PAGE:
NASA Kepler and K2 Missions Learn more on this website about the spacecraft that has discovered the most extra-solar planets. www.nasa.gov/mission_pages/kepler/main/index.html

LUVOIR Explore a NASA concept for a next-generation giant space telescope. https://asd.gsfc.nasa.gov/luvoir/

Gemini Planet Imager blog On this website, you can see blog posts and images of planets orbiting nearby stars, obtained in near-infrared wavelengths of light by the Gemini Planet Imager -- a next-generation adaptive-optics instrument on the Gemini South Telescope in Chile: http://cosmicdiary.org/blog/category/gpi/

Planet Hunters blog Read an interview with a citizen-scientist Planet Hunter member who has a non-science college degree and also is a coauthor of the scientific paper about the first exocomets discovered using the transit method. blog.planethunters.org

Latest astronomy results If you have a college-level science background, you may enjoy delving into the more technical aspects of research finders here: https://astrobites.org


Lecture #5, James Kasting

Many books have been written on the topic of whether life exists on other planets and whether the evolution of complex life is easy or difficult. Some recent ones include the following:

Rare Earth, by Peter Ward and Donald Brownlee (2000)
The authors argue that complex life (meaning animals and higher plants) is exceedingly rare. This book was widely read. It is the antithesis of Carl Sagan’s more optimistic perspective.

How to Find a Habitable Planet, by James Kasting (2010)
This book was written partly as a response to NASA’s cancelling the Terrestrial Planet Finder Mission in 2006. It is also partly an antidote to the book by Ward and Brownlee (listed above).

Revolutions that Made the Earth, by Tim Lenton and Andy Watson (2011)
Two geoscientists team up to again predict that complex life, including intelligent life, is rare because it depended on a number of improbably evolutionary events.

Life Ascending: The Ten Great Inventions of Evolution, by Nick Lane (2010)
A British biologist offers a different, and decidedly more optimistic, viewpoint on the evolution of complex life.

Lucky Planet, by David Waltham (2014)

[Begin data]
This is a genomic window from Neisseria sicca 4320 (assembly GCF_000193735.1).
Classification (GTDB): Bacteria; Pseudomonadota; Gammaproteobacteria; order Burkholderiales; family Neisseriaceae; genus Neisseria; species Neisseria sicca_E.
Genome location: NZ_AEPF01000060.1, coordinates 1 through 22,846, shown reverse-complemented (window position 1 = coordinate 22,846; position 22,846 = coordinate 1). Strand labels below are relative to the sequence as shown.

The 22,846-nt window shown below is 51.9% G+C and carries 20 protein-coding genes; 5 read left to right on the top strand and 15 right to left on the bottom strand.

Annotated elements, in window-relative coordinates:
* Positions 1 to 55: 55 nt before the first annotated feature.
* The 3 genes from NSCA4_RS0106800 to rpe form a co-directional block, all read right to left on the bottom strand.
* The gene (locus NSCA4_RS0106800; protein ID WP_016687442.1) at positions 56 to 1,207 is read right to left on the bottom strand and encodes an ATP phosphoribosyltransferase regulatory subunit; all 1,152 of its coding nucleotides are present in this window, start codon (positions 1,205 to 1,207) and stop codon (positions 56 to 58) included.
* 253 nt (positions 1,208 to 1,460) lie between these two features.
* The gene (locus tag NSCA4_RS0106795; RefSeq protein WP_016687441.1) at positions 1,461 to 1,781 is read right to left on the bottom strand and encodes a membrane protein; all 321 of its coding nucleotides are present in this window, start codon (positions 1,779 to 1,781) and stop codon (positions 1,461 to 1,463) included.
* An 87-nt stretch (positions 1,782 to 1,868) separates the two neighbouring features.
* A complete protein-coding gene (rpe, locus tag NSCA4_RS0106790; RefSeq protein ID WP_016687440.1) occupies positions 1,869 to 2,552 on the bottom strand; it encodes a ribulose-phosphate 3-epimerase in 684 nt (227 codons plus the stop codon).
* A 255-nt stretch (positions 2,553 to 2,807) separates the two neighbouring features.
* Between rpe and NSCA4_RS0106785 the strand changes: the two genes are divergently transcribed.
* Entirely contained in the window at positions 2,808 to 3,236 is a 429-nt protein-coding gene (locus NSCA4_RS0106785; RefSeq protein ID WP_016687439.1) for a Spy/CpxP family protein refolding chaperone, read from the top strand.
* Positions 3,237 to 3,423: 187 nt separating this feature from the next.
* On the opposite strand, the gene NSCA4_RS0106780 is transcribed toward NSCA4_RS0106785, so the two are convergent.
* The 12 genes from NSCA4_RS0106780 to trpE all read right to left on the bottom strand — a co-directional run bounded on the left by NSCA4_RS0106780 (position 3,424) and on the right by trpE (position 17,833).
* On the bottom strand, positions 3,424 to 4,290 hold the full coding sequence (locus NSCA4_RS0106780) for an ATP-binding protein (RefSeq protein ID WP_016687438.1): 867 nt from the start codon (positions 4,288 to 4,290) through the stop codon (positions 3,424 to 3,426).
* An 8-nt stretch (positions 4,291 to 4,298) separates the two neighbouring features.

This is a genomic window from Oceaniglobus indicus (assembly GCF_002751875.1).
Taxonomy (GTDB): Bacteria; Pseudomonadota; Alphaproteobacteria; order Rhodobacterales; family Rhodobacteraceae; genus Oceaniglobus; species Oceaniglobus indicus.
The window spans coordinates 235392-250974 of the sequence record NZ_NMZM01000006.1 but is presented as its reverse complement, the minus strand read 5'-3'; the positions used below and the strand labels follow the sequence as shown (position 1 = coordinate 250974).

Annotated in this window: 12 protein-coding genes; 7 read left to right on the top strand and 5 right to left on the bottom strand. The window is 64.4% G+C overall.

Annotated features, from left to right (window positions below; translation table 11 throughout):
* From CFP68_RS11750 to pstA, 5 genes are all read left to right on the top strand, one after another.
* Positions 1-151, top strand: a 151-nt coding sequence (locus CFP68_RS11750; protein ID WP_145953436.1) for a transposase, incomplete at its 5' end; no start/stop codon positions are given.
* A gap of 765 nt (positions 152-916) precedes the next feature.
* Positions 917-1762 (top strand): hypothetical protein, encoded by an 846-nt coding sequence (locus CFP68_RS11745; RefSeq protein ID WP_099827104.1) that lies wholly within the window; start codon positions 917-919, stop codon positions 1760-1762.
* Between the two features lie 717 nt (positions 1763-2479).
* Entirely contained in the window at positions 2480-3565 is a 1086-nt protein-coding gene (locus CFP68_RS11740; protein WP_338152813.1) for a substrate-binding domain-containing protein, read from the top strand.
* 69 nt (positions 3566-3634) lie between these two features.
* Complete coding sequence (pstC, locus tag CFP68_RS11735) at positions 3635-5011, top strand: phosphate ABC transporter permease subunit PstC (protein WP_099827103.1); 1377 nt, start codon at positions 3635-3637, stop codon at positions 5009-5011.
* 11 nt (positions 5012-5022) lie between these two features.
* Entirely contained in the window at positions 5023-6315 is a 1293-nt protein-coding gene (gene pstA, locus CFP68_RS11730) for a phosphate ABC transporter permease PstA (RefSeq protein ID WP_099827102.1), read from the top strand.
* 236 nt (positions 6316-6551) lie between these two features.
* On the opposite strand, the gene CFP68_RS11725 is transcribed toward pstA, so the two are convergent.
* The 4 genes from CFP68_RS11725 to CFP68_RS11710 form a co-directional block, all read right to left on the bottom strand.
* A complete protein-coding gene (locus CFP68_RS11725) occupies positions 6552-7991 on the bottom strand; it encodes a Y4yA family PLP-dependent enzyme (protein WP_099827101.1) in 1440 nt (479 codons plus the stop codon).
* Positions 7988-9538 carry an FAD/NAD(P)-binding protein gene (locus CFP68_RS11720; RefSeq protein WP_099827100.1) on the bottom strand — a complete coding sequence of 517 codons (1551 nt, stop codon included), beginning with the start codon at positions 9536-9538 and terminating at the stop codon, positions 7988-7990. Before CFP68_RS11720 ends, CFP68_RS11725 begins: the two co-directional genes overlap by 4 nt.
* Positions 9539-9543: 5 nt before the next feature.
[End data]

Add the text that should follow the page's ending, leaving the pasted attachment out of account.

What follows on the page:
A British geologist again makes the claim that the life we see here on Earth is rare.

Five Billion Years of Solitude: The Search for Life Among the Stars, by Lee Billings (2013)
A science writer describes his impressions of the search for life. This book includes interviews with numerous scientists involved in this eld.

The Cosmic Zoo: Complex Life on Many Worlds, by Dirk Schulze-Makuch and William Bains (2017)
This book presents an up-to-date discussion of this topic. As the title suggests, the authors are optimistic about the prospects for nding complex life.

The Planet Factory: Exoplanets and the Search for a Second Earth,by Elizabeth Tasker (2017)
A young British astrophysicist describes the ongoing search for habitable planets and for exoplanets in general. This book presents a good discussion of the most recent astronomical data, written for the general public.


Lecture #6, Lisa Kaltenegger

Exoplanets: Crash Course Astronomy #27
This fun learning resource is a crash course in less than 7 minutes about exoplanets -- planets outside our solar system. This rapid guided tour of the techniques scientists are using to discover and study exoplanets is narrated by two enthusiastic personalities.

TESS – The Transiting Exoplanet Survey Satellite
“We soon will launch the rst-ever space-borne all-sky transit survey, which will identify planets ranging from the size of Earth to the size of gas giants orbiting a wide range of stellar types and orbital distances! I am very excited to watch my mission launch next week ... and to spot thousands more fascinating planets in our night sky,” Kaltenegger said. Learn more about the Transiting Exoplanet Survey Satellite at https://tess.gsfc.nasa.gov/

How to Find Life on Other Worlds
This video provides some suggestions: https://research.cornell.edu/video/searching-extraterrestrial-life

Strange new worlds: Looking for Life on Proxima B? Try Growing Aliens
This illustrated feature story in National Geographic magazine describes how transforming harmful radiation into uorescence could help life survive on a planet orbiting the volatile star Proxima Centauri. https://news.nationalgeographic.com/2016/08/planet-proxima-centauri-life-glowing-corals-radiation-space-science/

Volcanic Hydrogen Spurs Chances of Finding Exoplanet Life Hunting for habitable exoplanets now may be easier: Hydrogen pouring from volcanic sources on planets throughout the universe could improve the chances of locating life in the cosmos. Learn more at

Searching for Life in Space Watch videos here in Spanish, German, and English:


The Penn State Lectures on the Frontiers of Science is a program of the Penn State Eberly College of Science that is designed for the enjoyment and education of residents of the Central Pennsylvania area and beyond.

For more information or access assistance, contact the Eberly College of Science Office of Media Relations and Public Information by telephone at (814) 867-5830 or by e-mail at science@psu.edu.